So in this all too brief survey we conclude that reference to great tribulation itself tells us little about when such tribulation was to take place, apart from the first which would be around 70 AD. There is in context no reason for referring any of these verses to the last seven years of the age. It would be different if a convincing case could be otherwise made from elsewhere.

But from where do people then get the idea of a seven year Great Tribulation? And why do they refer it to the end of the church age? The first part of the answer given would refer us to the Book of Daniel. There in chapter 9 is a prophetic passage, the interpretation of which is actually widely varied, from which comes the idea of a period of seven years, argued by some to refer to a period at the end of the church age. This passage actually includes desolations, but in it no mention is made of tribulation as such. Furthermore these desolations are only in the last part of the seven years. (I do not want to make too much of this last point for many would agree that ‘The Seven Year Great Tribulation’ is a misnomer and that it should rather be ‘The Seven Year period at the end of the age in which the Tribulation occurs at some point’. I mention it only because of some people’s misconceptions).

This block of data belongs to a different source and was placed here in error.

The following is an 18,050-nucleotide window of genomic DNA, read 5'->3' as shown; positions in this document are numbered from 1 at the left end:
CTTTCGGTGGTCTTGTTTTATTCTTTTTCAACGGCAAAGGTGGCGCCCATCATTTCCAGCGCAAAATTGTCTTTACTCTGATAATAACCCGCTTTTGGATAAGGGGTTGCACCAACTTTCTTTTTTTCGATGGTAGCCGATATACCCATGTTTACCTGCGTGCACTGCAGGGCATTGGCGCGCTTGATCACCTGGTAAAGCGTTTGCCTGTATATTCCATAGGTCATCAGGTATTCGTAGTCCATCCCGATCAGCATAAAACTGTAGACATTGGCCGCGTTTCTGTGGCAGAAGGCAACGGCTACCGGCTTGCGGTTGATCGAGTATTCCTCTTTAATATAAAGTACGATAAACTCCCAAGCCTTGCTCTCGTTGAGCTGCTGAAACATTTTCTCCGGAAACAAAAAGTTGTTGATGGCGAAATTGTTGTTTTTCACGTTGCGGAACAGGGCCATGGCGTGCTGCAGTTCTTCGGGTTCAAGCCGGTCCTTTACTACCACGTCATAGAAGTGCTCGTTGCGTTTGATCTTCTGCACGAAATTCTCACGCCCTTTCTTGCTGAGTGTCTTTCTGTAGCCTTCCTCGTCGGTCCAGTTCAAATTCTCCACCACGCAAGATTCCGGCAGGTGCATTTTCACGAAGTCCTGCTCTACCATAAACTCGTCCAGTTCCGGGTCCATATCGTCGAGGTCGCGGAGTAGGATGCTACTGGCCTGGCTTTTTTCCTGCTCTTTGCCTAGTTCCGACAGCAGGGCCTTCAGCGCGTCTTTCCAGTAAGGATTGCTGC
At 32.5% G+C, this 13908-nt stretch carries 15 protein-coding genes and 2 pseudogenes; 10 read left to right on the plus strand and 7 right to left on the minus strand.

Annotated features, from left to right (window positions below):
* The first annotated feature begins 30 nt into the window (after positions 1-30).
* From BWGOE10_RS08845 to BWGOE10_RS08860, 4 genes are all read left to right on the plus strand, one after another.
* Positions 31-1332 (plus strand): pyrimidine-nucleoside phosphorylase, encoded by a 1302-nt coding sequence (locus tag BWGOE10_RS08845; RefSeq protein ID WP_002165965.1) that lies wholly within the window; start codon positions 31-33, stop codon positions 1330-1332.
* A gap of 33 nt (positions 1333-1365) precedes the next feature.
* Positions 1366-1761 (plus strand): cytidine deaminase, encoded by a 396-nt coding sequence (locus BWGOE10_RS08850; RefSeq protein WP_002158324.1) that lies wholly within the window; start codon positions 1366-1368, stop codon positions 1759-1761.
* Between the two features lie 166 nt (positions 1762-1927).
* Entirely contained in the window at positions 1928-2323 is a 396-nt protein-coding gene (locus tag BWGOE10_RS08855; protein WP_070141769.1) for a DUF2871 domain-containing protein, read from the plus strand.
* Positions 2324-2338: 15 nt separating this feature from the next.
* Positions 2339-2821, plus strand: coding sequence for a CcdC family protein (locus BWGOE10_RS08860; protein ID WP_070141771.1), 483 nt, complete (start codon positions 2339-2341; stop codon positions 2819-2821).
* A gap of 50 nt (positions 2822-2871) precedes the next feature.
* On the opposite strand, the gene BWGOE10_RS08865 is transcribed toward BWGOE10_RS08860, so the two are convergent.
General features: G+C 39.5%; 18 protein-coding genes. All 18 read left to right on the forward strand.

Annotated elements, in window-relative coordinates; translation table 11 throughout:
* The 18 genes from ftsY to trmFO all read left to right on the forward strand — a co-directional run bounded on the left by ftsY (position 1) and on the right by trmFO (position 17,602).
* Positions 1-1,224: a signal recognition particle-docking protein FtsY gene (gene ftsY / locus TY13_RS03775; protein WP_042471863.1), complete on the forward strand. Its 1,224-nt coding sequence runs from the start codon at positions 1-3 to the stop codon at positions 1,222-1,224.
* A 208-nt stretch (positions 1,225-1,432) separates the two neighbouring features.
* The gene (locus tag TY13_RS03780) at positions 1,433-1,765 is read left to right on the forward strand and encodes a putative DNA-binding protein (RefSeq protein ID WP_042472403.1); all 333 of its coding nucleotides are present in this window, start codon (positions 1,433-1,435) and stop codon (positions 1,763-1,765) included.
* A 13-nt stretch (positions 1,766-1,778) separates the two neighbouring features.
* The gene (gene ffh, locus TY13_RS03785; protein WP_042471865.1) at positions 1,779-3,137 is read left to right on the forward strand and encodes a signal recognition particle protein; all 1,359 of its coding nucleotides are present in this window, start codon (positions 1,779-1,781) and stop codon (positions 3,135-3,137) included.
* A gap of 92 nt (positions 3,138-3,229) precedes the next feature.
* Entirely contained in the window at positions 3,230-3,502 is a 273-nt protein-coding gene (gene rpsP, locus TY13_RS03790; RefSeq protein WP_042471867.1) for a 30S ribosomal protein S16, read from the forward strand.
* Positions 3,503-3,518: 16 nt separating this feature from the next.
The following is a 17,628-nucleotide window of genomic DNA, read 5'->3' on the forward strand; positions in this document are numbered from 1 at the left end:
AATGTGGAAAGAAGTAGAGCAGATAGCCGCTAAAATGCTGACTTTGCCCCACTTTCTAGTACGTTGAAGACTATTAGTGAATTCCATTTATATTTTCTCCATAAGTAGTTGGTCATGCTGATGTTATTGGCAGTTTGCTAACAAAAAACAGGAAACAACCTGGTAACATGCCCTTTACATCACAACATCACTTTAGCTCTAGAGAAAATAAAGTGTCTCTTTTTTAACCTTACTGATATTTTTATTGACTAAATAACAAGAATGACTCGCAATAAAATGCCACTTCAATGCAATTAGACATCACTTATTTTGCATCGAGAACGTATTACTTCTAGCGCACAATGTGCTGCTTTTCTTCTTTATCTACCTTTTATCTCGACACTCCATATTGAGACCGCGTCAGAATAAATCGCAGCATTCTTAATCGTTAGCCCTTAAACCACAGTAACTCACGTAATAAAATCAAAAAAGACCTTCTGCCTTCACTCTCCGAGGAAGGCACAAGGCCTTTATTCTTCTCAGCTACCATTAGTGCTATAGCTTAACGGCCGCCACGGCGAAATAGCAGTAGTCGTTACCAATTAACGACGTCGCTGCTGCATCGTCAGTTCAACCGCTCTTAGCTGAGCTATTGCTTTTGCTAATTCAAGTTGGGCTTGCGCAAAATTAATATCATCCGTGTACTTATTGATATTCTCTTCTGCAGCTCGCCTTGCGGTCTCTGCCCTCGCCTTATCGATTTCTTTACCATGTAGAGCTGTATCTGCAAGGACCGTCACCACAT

Now this seven year period in Daniel follows the cutting off of Messiah the Prince and the destruction of city and sanctuary by ‘the people of the coming prince’. But who is the ‘coming prince’? For a fuller treatment we would refer readers to The Seventy Weeks of Daniel’ found on  . Suffice to say here that large numbers refer ‘the people of the coming prince’ either to Titus and the destruction of Jerusalem in 70 AD or to the prince who will come in the last days, the Antichrist. But, while I hesitate to suggest this so firmly in view of the weight and scholarship supporting these views, this is due to exegesis which is in my view a little careless and results from fitting history into a particular view rather than asking what the book itself says.

In fact if we look at it in the light of the Book of Daniel alone, ignoring fulfilment, ‘the people of the coming prince’ can only mean the Jews. Why?